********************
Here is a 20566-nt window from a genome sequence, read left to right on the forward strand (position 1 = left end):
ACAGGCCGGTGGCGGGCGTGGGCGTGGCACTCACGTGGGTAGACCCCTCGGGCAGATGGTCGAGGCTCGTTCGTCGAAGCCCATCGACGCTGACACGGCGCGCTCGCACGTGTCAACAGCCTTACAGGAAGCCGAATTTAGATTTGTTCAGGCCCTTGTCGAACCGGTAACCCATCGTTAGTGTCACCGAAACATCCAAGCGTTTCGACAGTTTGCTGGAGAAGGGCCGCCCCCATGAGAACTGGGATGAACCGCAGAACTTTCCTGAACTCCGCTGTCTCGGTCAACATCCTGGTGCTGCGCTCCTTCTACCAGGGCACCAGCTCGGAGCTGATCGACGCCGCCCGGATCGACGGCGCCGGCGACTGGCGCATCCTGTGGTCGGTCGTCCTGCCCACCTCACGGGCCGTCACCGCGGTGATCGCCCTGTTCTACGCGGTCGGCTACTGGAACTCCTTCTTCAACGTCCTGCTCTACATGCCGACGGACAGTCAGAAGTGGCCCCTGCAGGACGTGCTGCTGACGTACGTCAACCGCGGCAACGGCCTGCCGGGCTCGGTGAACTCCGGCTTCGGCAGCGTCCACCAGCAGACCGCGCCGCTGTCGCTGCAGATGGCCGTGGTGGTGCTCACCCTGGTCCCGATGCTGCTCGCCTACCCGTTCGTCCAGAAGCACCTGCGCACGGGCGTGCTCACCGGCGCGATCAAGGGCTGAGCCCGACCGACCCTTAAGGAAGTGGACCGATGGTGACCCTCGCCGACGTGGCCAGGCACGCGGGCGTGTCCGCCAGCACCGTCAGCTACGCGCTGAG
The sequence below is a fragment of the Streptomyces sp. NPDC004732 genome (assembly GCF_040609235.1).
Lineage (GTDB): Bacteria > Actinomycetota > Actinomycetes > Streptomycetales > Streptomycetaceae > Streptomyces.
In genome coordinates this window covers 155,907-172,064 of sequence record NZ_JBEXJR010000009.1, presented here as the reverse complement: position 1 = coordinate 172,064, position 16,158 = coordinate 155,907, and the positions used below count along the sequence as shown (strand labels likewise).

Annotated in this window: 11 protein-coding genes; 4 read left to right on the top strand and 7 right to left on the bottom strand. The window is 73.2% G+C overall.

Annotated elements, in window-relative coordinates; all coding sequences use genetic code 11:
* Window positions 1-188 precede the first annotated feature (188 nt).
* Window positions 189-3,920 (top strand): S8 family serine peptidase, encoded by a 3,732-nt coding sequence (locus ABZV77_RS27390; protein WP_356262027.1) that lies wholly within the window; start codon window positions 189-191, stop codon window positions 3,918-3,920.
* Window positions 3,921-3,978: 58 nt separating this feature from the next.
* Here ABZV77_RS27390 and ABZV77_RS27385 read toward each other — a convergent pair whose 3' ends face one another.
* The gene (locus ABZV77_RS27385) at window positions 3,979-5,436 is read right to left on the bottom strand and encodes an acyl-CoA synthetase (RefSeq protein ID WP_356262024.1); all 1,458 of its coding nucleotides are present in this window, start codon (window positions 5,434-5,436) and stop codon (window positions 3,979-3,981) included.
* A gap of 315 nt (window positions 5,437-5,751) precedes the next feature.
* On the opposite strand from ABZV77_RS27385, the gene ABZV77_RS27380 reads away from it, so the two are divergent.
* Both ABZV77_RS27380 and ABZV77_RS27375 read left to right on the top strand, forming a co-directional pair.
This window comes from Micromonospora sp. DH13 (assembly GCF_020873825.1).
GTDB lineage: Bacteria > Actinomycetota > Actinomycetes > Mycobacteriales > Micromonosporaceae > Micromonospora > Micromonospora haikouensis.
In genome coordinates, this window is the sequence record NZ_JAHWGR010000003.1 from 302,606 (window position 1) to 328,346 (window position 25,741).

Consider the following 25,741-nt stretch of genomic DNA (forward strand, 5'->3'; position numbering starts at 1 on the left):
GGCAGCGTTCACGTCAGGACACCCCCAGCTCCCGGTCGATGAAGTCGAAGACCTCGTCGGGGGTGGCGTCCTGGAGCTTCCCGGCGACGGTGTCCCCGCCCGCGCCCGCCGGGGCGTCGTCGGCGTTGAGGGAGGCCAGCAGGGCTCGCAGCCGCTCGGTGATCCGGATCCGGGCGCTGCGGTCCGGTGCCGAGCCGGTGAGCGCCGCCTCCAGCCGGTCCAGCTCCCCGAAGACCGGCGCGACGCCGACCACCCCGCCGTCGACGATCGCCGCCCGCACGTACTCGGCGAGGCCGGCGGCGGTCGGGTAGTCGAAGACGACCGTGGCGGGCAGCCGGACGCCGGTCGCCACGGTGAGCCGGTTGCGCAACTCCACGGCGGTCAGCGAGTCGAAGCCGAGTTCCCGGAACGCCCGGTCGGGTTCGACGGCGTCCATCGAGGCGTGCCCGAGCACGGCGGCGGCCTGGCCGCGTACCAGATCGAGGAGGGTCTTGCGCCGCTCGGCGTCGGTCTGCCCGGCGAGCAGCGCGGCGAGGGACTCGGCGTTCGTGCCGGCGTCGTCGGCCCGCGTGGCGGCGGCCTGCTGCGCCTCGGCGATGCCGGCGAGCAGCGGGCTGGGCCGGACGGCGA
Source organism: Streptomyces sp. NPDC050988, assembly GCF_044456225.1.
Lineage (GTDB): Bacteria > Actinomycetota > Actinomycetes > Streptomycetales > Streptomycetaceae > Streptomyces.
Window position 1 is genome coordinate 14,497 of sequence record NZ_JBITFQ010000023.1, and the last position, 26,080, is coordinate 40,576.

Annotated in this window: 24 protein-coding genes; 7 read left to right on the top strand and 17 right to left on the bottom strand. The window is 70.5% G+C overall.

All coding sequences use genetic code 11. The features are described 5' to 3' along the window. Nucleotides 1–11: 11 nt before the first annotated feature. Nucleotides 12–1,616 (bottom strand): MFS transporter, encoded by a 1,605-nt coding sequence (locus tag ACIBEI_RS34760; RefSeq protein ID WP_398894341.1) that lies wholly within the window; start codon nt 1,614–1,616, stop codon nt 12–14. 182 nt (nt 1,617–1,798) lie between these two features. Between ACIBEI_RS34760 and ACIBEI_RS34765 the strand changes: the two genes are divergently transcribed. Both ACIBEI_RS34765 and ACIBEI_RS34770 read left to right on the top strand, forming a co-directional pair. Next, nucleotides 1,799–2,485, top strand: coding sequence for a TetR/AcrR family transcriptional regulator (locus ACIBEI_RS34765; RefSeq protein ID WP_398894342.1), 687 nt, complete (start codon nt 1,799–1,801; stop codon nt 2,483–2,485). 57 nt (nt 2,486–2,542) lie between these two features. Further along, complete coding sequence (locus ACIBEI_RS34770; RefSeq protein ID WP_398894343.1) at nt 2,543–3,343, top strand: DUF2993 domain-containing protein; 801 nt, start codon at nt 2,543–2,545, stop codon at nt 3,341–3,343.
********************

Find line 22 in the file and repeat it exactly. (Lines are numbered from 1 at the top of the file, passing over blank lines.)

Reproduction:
Lineage (GTDB): Bacteria > Actinomycetota > Actinomycetes > Streptomycetales > Streptomycetaceae > Streptomyces.